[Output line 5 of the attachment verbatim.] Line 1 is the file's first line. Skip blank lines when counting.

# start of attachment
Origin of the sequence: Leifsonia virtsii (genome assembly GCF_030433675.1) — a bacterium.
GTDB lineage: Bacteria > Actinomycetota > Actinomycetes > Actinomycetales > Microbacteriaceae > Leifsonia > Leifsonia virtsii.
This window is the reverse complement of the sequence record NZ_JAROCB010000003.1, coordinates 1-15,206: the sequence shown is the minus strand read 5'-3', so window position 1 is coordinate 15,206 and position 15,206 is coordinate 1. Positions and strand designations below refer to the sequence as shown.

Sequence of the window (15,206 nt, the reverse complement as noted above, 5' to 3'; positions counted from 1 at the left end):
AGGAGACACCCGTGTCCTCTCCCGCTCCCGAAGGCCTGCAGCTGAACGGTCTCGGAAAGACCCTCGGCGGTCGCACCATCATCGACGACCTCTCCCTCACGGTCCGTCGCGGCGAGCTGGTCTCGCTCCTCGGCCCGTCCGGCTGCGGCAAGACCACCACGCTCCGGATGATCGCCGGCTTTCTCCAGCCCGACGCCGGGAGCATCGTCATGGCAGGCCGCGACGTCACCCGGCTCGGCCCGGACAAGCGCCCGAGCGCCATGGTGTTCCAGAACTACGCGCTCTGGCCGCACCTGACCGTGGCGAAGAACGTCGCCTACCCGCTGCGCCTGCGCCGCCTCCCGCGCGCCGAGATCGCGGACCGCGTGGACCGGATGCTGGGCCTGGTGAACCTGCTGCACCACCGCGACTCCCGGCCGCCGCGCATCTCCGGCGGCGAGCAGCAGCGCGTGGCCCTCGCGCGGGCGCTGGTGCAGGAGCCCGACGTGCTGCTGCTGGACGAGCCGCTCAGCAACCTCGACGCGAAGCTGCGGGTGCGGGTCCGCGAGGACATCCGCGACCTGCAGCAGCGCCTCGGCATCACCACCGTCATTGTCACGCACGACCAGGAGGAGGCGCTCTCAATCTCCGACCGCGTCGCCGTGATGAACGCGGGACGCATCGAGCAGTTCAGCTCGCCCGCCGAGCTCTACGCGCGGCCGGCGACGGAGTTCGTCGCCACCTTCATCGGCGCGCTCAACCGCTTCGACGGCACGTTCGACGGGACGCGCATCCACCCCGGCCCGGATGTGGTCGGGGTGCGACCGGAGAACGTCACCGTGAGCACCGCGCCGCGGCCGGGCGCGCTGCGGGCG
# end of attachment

AGGAGACACCCGTGTCCTCTCCCGCTCCCGAAGGCCTGCAGCTGAACGGTCTCGGAAAGACCCTCGGCGGTCGCACCATCATCGACGACCTCTCCCTCACGGTCCGTCGCGGCGAGCTGGTCTCGCTCCTCGGCCCGTCCGGCTGCGGCAAGACCACCACGCTCCGGATGATCGCCGGCTTTCTCCAGCCCGACGCCGGGAGCATCGTCATGGCAGGCCGCGACGTCACCCGGCTCGGCCCGGACAAGCGCCCGAGCGCCATGGTGTTCCAGAACTACGCGCTCTGGCCGCACCTGACCGTGGCGAAGAACGTCGCCTACCCGCTGCGCCTGCGCCGCCTCCCGCGCGCCGAGATCGCGGACCGCGTGGACCGGATGCTGGGCCTGGTGAACCTGCTGCACCACCGCGACTCCCGGCCGCCGCGCATCTCCGGCGGCGAGCAGCAGCGCGTGGCCCTCGCGCGGGCGCTGGTGCAGGAGCCCGACGTGCTGCTGCTGGACGAGCCGCTCAGCAACCTCGACGCGAAGCTGCGGGTGCGGGTCCGCGAGGACATCCGCGACCTGCAGCAGCGCCTCGGCATCACCACCGTCATTGTCACGCACGACCAGGAGGAGGCGCTCTCAATCTCCGACCGCGTCGCCGTGATGAACGCGGGACGCATCGAGCAGTTCAGCTCGCCCGCCGAGCTCTACGCGCGGCCGGCGACGGAGTTCGTCGCCACCTTCATCGGCGCGCTCAACCGCTTCGACGGCACGTTCGACGGGACGCGCATCCACCCCGGCCCGGATGTGGTCGGGGTGCGACCGGAGAACGTCACCGTGAGCACCGCGCCGCGGCCGGGCGCGCTGCGGGCG